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The National Desk: GOP investigates Afghanistan withdrawal; still 'very raw, open wound' for vets

This article originally appeared on the National Desk.

(TND) — The U.S. troop withdrawal from Afghanistan is getting new scrutiny in the Republican-controlled House.

The new chairman of the House Foreign Affairs Committee sent a letter to Secretary of State Antony Blinken, seeking information and a long list of documents related to the August 2021 withdrawal.

“It is absurd and disgraceful that the Biden administration has repeatedly denied our longstanding oversight requests and continues to withhold information related to the withdrawal,” the committee chair, Texas Rep. Michael McCaul, said in a news release. “In the event of continued noncompliance, the Committee will use the authorities available to it to enforce these requests as necessary, including through a compulsory process. As Chairman, I take this obligation very seriously and will pursue this investigation until all our questions are answered and all parties responsible are held accountable. We owe this to the American people, especially our service members and veterans.”

Cole Lyle, a former Marine and the executive director of veterans’ advocacy group Mission Roll Call, said he applauds the effort.

“I think we still need some transparency and accountability with regards to the lead-up to the withdrawal, the withdrawal itself, and then how the interagency has handled the ... evacuation and reintegration (for Afghans) back into the United States.”

He admitted he’s skeptical about what level of accountability can come to fruition at this point while also calling for more government willpower to help the people of Afghanistan.

Lyle, who did a tour of duty in 2011 in Afghanistan, said we owe it to the Afghans who put their lives on the line for U.S. troops.

Those left behind must now endure Taliban rule.

Recent Gallup surveys show Afghans are suffering in all facets of life, with no hope for the future.

And U.S. leadership has wide disapproval among the Afghan people.

“The United States and many other countries came in, they occupied that country for 20 years, at one point in time we did have some positive data, and then things just kind of really bottomed out over the last couple of years,” Jay Loschky, Gallup’s senior regional director for Middle East & North Africa World Poll, said last month. “Now the Taliban’s back in power, and there’s the feeling that nothing’s going to get better.”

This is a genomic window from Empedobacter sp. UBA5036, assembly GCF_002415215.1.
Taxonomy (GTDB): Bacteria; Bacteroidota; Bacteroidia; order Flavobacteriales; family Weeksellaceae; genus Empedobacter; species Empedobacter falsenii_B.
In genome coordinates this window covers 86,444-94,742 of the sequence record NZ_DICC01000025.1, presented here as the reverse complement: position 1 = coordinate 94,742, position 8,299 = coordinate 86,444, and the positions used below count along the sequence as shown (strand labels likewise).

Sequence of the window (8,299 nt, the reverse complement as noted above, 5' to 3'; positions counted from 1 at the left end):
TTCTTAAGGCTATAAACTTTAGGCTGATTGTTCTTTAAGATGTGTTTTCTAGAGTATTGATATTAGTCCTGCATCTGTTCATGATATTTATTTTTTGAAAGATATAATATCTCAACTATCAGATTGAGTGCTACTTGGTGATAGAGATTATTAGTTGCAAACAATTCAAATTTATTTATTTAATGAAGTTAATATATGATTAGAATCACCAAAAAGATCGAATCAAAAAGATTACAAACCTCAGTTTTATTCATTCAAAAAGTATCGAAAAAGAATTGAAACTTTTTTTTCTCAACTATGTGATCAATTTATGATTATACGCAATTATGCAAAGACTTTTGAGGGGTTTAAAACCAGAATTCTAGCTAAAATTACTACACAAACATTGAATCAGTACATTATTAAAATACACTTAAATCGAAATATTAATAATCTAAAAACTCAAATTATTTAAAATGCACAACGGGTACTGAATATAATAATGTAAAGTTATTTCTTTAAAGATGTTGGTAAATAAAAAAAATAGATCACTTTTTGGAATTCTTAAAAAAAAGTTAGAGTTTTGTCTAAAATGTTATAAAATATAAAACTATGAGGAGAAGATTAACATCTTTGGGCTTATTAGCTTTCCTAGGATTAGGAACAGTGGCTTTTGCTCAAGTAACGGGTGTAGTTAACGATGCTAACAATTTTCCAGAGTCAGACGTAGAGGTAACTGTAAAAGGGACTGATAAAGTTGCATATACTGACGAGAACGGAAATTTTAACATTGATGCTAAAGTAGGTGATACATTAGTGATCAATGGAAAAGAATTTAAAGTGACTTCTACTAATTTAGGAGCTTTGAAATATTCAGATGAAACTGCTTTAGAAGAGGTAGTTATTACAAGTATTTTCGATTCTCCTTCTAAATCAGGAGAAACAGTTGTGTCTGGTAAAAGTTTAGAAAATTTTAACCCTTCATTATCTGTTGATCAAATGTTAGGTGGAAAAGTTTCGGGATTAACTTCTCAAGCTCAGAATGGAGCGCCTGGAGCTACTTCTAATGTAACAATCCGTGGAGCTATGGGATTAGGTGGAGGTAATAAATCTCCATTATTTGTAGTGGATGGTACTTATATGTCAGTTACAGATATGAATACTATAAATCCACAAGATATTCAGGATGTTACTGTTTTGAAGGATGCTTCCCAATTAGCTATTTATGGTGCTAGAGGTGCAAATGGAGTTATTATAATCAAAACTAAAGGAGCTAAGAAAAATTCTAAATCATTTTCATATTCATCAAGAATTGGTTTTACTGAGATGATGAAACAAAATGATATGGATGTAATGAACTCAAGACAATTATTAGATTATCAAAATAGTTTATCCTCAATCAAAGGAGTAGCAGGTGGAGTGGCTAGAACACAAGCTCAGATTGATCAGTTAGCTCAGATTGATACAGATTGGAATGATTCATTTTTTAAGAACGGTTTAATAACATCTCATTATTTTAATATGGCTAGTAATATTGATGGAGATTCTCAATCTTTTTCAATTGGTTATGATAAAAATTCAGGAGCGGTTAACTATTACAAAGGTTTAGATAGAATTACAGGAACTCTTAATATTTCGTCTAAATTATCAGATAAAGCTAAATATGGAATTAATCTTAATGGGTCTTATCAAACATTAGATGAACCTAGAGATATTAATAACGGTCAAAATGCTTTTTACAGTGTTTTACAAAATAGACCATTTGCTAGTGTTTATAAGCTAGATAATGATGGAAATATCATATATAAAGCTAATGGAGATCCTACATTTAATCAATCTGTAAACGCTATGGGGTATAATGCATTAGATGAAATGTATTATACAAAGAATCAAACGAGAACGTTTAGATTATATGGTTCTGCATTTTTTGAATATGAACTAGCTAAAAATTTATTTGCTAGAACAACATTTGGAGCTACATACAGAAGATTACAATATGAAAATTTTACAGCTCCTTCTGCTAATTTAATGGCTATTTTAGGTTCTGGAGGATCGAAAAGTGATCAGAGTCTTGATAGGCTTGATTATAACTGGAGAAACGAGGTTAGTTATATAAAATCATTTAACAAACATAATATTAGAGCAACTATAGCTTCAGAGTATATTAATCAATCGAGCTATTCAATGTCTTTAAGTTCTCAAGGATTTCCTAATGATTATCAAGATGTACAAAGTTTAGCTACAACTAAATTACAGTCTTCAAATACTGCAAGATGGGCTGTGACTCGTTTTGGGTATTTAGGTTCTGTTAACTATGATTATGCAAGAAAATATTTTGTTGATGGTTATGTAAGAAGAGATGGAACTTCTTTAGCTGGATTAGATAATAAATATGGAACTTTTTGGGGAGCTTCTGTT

The situation has also left U.S. military members and veterans with a "moral injury," said Lyle.

His group, Mission Roll Call, posted a pair of polls over the summer in conjunction with the anniversary of the withdrawal.

Sixty-six percent of respondents said the withdrawal from Afghanistan negatively impacted the way they view America's legacy in the Global War on Terror, and 84% said they are dissatisfied with the level of accountability for senior officials in their handling of the withdrawal.

Mission Roll Call also did an outreach tour last year and spoke to thousands of veterans, and Lyle said they often expressed anger about seeing how “all the gains that we made in Afghanistan over a 20-year period were erased in a matter of weeks.”

“When you bring the withdrawal from Afghanistan up, you get still a very visceral response, anger, astonishment. It still is and will continue to be a very raw, open wound in the veteran community for the foreseeable future,” he said.

There is also a political component to this renewed push to investigate the troop withdrawal.

Todd Belt, a professor of political management at The George Washington University, said Republicans, now the majority in the House, are making good on their promise to investigate President Joe Biden and his administration.

Republicans are hoping investigations like this will put Biden on his heels heading into the next election.

“In spite of the withdrawal, the Biden administration ended last year on a very high note, obviously with the midterm election results and a number of policies that got passed both through Congress and executive order,” Belt said. “And you saw a rebound in Joe Biden's public approval. And so, they're trying to take him down or notch, as one does in politics, and this is part of what they're going to be doing.”

Belt said he thinks the State Department will comply with the House committee’s request for documents, though maybe not by the committee’s Jan. 26 deadline.

“I think one of the things that Biden and the people who worked for him have wanted to underscore his we are getting back to governance as usual, and that means oversight is a part of governance,” Belt said. “And whether they like it or not, or whether they think it's politically motivated or not, doing the job of the people means being responsive to the people's representatives in Congress.”

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